Ninja

Richard Tyler Blevins aka Ninja is one of the streamers you may have heard of before, and for good reason. His YouTube account has over 22.2 million subscribers as of December 2019, and he has been streaming since 2011 compiling around two billion total views as of December 2019.

Ninja began his career as a professional Halo 3 player in 2009, he played for several organisations before eventually joining Luminosity Gaming in 2017. That year Ninja started to rise to fame with his win at the PUBG Gamescom Invitational Squads. After that win he began streaming Fornite regularly, and his timing could not have been better as Fortnite took off that year. So much so that by September 2017 he had over half a million followers and six months after that he had more than two million. By March 2018 he set the Twitch record for the largest concurrent audience on an individual stream (outside of tournament events) at 635,000 viewers, a record which did not last as he broke it again a month later with 667,000 viewers during his event Ninja Vegas 2018.  2018 continued to be a great year for Ninja as he was the first Esports player featured on the cover of ESPN Magazine, announced a partnership with Red Bull, and released his own record. Additionally he was in the NFL’s “The 100-Year Game”  ad which aired during Super Bowl LIII this year.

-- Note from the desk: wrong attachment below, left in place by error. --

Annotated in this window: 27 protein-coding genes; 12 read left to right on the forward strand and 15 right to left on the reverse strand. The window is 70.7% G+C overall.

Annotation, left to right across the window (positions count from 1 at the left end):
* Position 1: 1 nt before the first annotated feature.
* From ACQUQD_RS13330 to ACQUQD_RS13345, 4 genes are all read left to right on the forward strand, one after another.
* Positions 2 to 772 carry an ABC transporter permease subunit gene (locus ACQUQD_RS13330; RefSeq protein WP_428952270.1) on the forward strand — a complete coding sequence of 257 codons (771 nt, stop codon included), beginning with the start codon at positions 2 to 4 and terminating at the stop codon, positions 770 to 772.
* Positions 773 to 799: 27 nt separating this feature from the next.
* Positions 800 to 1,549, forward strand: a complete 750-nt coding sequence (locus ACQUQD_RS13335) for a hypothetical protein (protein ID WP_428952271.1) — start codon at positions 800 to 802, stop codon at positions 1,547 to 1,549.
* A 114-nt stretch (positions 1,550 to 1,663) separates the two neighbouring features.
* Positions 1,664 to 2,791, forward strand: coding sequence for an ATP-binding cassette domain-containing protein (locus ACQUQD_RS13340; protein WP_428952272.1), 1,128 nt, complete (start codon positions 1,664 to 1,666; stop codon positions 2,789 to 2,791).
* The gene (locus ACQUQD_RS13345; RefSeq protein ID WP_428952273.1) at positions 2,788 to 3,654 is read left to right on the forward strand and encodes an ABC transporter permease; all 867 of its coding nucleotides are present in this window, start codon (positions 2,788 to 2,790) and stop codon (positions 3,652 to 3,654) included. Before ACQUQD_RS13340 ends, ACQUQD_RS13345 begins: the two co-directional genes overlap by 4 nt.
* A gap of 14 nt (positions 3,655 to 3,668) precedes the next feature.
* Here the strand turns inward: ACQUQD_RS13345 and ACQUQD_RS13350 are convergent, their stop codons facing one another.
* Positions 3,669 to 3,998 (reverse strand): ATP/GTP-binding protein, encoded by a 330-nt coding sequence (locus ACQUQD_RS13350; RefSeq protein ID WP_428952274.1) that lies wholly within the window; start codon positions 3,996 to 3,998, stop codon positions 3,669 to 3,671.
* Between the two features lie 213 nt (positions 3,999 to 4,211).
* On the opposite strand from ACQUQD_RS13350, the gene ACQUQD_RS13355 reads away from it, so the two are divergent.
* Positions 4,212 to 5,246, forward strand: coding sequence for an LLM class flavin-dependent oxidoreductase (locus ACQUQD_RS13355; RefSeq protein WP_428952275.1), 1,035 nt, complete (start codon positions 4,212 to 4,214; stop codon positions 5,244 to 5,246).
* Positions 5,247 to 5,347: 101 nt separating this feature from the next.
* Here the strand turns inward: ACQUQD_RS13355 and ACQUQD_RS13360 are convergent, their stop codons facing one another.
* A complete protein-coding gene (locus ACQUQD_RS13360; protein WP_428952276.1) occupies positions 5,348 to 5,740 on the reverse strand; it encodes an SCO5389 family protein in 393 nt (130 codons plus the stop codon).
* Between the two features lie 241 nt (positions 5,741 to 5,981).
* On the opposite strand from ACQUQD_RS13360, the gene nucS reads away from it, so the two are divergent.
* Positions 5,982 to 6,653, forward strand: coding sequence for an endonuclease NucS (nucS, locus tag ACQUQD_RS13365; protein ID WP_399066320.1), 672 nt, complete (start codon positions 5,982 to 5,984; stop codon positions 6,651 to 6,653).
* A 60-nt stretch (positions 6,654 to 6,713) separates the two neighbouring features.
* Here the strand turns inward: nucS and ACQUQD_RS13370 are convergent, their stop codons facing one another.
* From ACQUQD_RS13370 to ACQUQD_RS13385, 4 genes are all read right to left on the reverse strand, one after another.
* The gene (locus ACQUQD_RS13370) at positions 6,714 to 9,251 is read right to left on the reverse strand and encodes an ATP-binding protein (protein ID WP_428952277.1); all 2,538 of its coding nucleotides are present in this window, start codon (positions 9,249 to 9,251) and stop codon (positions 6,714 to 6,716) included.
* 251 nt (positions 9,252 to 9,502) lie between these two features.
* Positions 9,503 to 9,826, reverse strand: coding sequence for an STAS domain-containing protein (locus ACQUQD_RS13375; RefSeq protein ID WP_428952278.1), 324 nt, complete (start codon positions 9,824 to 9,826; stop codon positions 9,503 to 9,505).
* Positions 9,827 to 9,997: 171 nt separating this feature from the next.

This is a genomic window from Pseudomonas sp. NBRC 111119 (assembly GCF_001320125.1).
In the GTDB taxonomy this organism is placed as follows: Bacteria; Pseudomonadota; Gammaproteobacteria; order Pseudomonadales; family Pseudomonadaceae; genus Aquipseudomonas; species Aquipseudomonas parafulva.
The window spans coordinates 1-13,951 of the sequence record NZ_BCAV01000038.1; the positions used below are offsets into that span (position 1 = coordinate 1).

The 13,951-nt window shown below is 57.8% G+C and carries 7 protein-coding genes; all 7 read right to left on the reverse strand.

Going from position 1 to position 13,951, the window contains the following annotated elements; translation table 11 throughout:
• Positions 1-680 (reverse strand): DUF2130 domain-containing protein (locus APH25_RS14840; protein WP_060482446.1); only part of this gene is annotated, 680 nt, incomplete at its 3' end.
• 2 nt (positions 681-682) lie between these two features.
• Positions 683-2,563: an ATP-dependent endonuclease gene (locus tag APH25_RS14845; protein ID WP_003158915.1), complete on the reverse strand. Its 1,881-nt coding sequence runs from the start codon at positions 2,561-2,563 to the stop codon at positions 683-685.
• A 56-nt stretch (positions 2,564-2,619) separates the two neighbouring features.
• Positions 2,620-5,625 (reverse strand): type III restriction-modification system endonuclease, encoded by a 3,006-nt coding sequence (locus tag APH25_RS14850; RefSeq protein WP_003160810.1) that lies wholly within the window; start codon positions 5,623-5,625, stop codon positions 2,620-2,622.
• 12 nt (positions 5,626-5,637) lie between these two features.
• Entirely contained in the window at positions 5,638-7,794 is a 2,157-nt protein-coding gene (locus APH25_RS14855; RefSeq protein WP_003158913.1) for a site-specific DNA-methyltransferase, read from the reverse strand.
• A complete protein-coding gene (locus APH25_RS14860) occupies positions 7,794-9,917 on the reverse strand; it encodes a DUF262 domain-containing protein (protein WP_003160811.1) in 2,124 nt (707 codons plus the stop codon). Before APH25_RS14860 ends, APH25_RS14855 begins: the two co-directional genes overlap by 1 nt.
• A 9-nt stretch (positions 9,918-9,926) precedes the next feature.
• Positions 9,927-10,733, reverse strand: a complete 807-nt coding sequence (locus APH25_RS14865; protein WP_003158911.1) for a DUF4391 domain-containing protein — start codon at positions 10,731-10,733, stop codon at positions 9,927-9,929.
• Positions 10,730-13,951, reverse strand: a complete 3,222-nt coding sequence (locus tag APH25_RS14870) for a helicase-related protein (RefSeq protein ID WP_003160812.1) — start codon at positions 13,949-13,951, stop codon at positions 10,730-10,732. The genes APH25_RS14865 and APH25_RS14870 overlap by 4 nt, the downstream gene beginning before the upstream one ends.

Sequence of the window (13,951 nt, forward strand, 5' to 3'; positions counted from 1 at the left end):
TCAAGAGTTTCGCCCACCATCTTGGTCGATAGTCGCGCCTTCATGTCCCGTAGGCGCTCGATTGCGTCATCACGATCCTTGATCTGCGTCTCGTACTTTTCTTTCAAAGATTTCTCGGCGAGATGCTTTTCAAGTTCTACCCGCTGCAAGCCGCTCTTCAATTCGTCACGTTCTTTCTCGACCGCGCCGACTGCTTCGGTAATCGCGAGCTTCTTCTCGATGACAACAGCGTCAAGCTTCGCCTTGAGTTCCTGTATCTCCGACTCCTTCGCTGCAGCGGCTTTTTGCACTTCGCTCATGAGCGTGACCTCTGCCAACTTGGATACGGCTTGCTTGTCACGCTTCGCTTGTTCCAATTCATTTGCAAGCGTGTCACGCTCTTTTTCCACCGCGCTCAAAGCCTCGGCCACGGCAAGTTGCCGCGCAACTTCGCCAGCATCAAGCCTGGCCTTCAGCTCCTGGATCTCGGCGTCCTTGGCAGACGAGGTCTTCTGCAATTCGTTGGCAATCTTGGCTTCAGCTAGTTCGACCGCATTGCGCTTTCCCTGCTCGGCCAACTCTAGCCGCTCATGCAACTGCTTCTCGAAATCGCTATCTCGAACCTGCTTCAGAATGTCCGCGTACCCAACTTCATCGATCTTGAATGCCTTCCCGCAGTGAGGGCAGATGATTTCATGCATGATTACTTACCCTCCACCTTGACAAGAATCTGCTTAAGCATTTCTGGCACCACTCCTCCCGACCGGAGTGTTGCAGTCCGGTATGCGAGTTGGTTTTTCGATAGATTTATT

Along with all those accolades Blevins is making quite a career out of streaming. He was paid a reported $1 million to promote EA’s Apex Legends on his Twitch and Twitter accounts and he earns over $500,000 a month streaming Fortnite.

While he made a killing on Twitch, he decided to switch to Microsoft’s streaming platform Mixer as of August 1st, 2019. He did this as he felt Twitch was limiting his ability to grow his brand outside of video games. For instance he released a book in August called Get Good: My Ultimate Guide To Gaming published by Penguin Random House. He also was briefly a member of The Masked Singer  on Fox as his wife is a fan of the show.